Rugging up your horse over Winter.
Every year when the colder months descend on us, horse owners everywhere reach the familiar debate of 'which rug do I put on my horse'. There are many factors to consider when deciding this; what is the current temperature and weather conditions? Is my horse clipped in any way? Does my horse live in or out? What stage of life and age is my horse? There are many other minor factors to take in to account also, from recovery from ill-health to appropriate rugging post-exercise.
The first point to consider is looking at the current temperature; according to studies by Dr. David Marlin, horses do not feel temperatures in the same way as a human due to their fur coats and size meaning they do not lose heat as rapidly as humans do. Horses are a lot hardier than us, also meaning they can adapt to different weathers and climates much easier than us; when we clip our horses this of course takes away some of that hardiness, which is why rug thickness must be built up gradually and appropriately. Horse owners clip according the workload to ensure horse comfort and hygiene, and so if lower air temperatures were to be experienced horses are more likely to use more fuel to heat themselves up and prevent losing body heat at a more rapid rate.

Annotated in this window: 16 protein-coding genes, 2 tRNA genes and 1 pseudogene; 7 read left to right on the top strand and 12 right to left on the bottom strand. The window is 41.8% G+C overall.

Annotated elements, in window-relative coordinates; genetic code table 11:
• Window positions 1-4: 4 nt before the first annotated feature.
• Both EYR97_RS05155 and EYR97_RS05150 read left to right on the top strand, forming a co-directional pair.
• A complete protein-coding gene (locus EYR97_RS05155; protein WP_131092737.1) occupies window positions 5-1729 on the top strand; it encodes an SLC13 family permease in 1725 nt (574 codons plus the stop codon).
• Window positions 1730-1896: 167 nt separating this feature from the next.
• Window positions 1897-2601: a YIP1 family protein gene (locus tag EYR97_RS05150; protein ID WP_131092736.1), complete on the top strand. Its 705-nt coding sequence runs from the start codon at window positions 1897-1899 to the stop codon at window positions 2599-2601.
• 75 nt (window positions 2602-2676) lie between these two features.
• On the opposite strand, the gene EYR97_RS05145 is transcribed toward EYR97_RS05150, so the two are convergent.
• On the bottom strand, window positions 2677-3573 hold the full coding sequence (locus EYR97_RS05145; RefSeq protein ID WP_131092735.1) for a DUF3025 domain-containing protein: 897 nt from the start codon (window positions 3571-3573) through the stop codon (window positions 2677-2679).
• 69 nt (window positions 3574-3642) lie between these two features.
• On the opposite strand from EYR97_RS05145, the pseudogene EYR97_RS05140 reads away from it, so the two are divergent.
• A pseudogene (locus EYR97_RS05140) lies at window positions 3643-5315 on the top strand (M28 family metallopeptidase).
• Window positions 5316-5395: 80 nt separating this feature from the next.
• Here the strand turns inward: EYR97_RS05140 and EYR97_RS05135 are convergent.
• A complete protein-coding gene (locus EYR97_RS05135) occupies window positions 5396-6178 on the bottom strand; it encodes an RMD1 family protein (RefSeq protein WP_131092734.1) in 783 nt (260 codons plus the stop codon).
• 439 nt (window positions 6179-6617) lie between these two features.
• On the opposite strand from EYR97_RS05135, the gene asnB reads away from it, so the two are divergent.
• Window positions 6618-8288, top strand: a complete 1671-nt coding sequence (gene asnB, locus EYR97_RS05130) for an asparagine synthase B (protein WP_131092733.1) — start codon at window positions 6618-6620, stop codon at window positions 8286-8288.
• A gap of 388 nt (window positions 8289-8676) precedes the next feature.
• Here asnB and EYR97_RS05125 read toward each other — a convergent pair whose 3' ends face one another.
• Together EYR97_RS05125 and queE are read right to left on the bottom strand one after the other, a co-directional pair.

When minus temperatures hit, horses will begin to lose heat more rapidly as mentioned above, and this is where the correct rugs will help; horses lose heat in many ways including contact with cold surfaces or objects, through their skin or even by sweating. A good quality medium weight turnout is a common starting point for many with clipped horses in minus temperatures, and for those with a natural thick coated horse whom perhaps spends most of their time out, a light weight rug on colder weather days or during night time, especially with older horses where shivering to create body height also contributes to burning off fuel.
Risks of over rugging a horse include discomfort and risks of rug rub, rugs preventing sunlight reaching the horse's skin risking a lack in Vitamin D intake, and also excessive sweating leaving the horse's skin open to further damage or even infection. Some of these risk factors could contribute to high levels of stress through excessive attempts to self-cool, leading to ill-health, great discomfort and even colic. It is always advised if you are unsure what weight of rug you should be putting on your horse, to ask for help; we are more than happy to answer any questions you may have regarding rugging in store at Sandwich Animal Feeds, so don't hesitate to pop in to discuss what would suit your horse best.